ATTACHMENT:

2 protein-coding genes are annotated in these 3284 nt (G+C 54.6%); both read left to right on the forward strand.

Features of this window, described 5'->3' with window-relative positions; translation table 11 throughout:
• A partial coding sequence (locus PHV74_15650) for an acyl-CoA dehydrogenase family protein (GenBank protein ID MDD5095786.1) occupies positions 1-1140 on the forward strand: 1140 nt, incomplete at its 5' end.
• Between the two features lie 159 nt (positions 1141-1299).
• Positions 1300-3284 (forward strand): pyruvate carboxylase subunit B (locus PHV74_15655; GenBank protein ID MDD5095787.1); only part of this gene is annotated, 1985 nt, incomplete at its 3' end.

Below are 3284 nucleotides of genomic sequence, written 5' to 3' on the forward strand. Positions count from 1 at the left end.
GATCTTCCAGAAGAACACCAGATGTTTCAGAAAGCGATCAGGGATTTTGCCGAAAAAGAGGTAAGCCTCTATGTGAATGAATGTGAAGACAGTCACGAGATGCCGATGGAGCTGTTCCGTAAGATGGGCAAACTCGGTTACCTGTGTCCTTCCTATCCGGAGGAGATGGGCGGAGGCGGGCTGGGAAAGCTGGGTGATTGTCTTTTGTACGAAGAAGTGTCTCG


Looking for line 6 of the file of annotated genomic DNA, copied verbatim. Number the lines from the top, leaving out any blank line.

Below are 3284 nucleotides of genomic sequence, written 5' to 3' on the forward strand. Positions count from 1 at the left end.